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study thai~

By e n j e r u - October 10, 2010

nyooo~ now, I’m studying thai language! Wanna update it! =3

Hello (สวัสดี) sawat-dee
Goodbye (ลาก่อน) la-gon
See you again (แล้วเจอกัน) lao jer gun
good luck (โชคดี) chok dee
Thank you (ขอบคุณ) khorb khun
it's ok (ไม่เป็นไร) mai ben rai
Sorry (ขอโทษ) khor thot. [You will say it when you want to interrupt someone, when you want to pass someone or when you do something wrong. ]
Sorry (เสียใจ) sia jai. [But in this case it means different thing. Like if someone died or got hurt, you say "phom/di-chan sia jai" which means "I am sorry".]

example -
A. How are you? (sabai dee mai) สบายดีไหม ?
B. I am fine. (sabai dee)* สบายดี
B. And you? (lao khun lae) แล้วคุณล่ะ ?
A. I am fine. (sabai dee)* สบายดี

*"Yes" and "no" are often also indicated by simply repeating the verb. So if the question was "Do you want to go ?", it would be answered by saying "want" or "don't want", rather than "yes" or "no". Chai is an general word for "yes", but it's less used than it's English equivalent. Men can also use krap, and women ka, to indicate agreement. These are the same words used at the end of sentences to be polite.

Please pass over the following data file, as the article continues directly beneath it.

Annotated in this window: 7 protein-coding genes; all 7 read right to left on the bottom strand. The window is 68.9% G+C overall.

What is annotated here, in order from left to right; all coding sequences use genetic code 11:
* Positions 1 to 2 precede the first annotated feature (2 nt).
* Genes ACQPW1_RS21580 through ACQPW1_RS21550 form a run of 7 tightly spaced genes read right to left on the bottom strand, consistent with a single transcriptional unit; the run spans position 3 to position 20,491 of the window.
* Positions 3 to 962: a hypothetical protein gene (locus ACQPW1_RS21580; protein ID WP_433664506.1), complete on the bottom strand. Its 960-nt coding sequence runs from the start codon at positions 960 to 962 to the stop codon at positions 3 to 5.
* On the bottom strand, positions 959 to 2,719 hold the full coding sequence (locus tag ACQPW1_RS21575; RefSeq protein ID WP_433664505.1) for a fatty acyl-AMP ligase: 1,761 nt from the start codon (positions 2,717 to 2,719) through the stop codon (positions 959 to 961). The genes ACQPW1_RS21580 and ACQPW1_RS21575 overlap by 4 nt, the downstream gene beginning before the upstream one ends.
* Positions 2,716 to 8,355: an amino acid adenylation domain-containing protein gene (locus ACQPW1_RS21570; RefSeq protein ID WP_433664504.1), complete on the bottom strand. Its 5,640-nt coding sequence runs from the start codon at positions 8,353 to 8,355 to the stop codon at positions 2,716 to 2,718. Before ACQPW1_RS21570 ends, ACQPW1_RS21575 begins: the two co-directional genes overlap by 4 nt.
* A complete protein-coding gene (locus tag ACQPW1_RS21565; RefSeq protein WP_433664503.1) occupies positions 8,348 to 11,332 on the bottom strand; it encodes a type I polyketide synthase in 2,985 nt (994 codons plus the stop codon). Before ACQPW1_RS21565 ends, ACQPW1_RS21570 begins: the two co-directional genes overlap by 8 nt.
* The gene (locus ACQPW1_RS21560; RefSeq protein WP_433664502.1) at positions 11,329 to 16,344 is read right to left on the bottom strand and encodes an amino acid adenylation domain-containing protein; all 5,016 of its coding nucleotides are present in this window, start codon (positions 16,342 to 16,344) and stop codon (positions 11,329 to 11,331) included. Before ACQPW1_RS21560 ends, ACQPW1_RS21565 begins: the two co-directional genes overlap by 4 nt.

**Pom is the polite way of saying "I / me" for a man in Thai, di-chan is the equivalent for a women. You're never likely to offend anyone by using either of these words, but there are also a lot of other words for 'I/Me' that can be used depending on the situation.

There's a similarly large amount of words for "you". Khun is the most common, and is a safe word to use when speaking to just about anybody. Tan is a very respectful word, used when talking to someone of markedly higher status than you in Thailand (e.g. a high court judge, or a Buddhist monk). Ter is more informal than khun, it's used when talking to friends.

Sa-wat dee is the general all purpose greeting in Thailand, the English distinctions of "Good morning", "Good afternoon" etc.. do exist but are almost never used. It's also almost always followed by krap (for a man) or ka (for a woman) to be polite.

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